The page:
Southwest Ob/Gyn

Be Ready for National Night Out

Every year on the first Tuesday of August we gather as a community to discuss the necessity of community involvement groups that go beyond the police to help protect residential neighborhoods. We live in an age in which it is possible to communicate with someone across the globe instantly and share live video with millions.

By leveraging this miracle of technology, alongside traditional community partnerships, it is possible to help protect your neighbors, and your family, from any criminal element that may stalk your streets. Your groups can be used to protect homes alongside the women and children that live in them every day.

Know Your Neighbors

Being aware of what is normal for your neighborhood is half of the battle when it comes to keeping the streets safe. Take the time to meet all of your neighbors and discuss each other’s schedules and habits. With knowledge comes the ability to spot what is out of the ordinary.

Everything from an open door to smoke from the back yard (if the neighbor doesn’t burn anything) should warrant a response. It may appear to be a bit noisy, though if it means the difference between a successful robbery and a couple of crooks going to jail… Here are some common things to keep an eye out for:

  • Unusual vehicles in driveway
  • Service vehicles for utilities a neighbor isn’t receiving (i.e., cable guy with a satellite repair truck)
  • Strangers “walking” the neighborhood frequently
  • Unusual activity at the house

Know and Utilize Your Support Network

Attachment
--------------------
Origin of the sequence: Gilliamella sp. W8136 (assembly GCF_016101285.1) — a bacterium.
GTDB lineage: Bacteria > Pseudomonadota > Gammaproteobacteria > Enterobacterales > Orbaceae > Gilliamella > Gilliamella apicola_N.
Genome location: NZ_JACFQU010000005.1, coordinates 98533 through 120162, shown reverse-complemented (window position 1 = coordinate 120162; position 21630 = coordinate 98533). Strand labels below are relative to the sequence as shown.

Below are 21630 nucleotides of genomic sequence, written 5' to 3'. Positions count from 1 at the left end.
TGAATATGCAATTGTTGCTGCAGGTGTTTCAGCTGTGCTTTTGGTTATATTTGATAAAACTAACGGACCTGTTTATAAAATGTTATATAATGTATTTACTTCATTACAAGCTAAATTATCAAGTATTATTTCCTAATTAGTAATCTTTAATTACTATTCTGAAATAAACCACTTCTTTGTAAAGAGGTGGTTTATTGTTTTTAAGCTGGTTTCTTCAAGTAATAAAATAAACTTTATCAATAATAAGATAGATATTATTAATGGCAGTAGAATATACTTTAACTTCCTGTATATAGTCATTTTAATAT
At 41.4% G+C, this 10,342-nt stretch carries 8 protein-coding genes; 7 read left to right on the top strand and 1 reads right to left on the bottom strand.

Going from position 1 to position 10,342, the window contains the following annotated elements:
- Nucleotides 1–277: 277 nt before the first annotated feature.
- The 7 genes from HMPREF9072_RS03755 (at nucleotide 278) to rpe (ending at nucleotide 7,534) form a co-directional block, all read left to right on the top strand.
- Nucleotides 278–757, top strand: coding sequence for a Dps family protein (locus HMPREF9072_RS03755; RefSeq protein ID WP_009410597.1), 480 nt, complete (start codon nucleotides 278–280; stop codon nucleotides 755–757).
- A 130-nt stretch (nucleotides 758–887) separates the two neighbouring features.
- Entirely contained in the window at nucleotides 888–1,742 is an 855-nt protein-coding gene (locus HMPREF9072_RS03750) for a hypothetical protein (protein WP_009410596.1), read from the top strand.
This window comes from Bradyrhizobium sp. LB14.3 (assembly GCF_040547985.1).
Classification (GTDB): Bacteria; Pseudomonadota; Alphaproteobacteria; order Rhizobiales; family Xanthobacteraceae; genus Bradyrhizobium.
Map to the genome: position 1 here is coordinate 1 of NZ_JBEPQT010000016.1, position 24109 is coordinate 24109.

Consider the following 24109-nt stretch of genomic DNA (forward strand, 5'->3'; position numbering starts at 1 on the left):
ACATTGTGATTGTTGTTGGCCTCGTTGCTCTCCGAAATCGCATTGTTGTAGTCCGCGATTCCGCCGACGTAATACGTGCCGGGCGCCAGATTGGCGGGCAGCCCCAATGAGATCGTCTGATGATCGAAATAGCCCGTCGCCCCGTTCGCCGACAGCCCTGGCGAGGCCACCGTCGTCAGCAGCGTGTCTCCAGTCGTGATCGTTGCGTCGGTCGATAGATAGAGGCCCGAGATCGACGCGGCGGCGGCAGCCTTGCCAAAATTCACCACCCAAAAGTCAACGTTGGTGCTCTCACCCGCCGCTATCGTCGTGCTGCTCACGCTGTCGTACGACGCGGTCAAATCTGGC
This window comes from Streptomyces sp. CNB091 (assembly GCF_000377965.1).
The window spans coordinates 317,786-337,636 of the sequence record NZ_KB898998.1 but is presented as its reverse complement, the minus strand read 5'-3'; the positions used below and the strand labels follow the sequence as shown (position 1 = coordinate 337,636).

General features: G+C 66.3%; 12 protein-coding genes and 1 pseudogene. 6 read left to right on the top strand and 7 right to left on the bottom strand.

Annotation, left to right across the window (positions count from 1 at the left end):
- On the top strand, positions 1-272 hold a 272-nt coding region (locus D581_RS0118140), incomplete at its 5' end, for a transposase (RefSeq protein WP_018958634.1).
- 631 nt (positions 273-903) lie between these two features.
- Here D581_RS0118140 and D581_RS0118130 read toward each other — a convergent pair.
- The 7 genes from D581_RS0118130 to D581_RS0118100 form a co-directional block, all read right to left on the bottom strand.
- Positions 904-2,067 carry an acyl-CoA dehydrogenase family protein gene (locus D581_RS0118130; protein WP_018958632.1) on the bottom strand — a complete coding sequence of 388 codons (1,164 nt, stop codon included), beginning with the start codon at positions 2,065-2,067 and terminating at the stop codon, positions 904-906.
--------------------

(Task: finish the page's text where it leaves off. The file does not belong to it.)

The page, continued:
Knowing who you can and should reach out to when trouble strikes are often the other half of the battle. Take the time to sit down with your friends and family to make certain that everyone has each other’s contact list. If you regularly socialize together, consider creating common chat rooms or sharing a calendar so that your closest friends and loved ones know instantly when you are not where you want to be.

These lines of communication can easily grow into community watches, providing an additional level of security beyond the police. Talk with your friends and neighbors to see how you can put your eyes and cell phones to good use! Here are some good communication channels you should consider tapping into:

  • Group skype chats
  • Community facebook page
  • Phone trees (old fashioned but still reliable)
  • Mass email lists
  • Twitter

Parents routinely form a myriad of contact methods with their children and other families. See if these contact lists can be grown into a de-facto neighborhood watch list. After all, it is vastly easier to expand a structure that is already well established than to expect people to adapt to a new one!

Serve as the Warning Siren for Law Enforcement

While there are a large number of incidents involving under trained police harming members of the public in the media, it is important to remember that the vast majority are well trained and respectful of individuals rights. You should never be too afraid to call the police or your local neighborhood watch if you believe a crime may be about to be committed. Here are some tips to make contacting the police easier:

  • Enable voice activation on your phone (Siri Call 911)
  • Keep the sheriff’s number on speed dial
  • Always make note of where you are (Highway Marker, Street Corner)
  • Try to know the name of everyone you are with
  • Take photos whenever possible

Remember – the police are counting on members of the community to be their eyes and ears. If you see something wrong, report it immediately. You just may save someone’s life or home! Take the time this August 2nd to walk the streets of your community with friends, loved ones, and neighbors to see how easy it is for you to help make your community a safer place for women, children, and the elderly.

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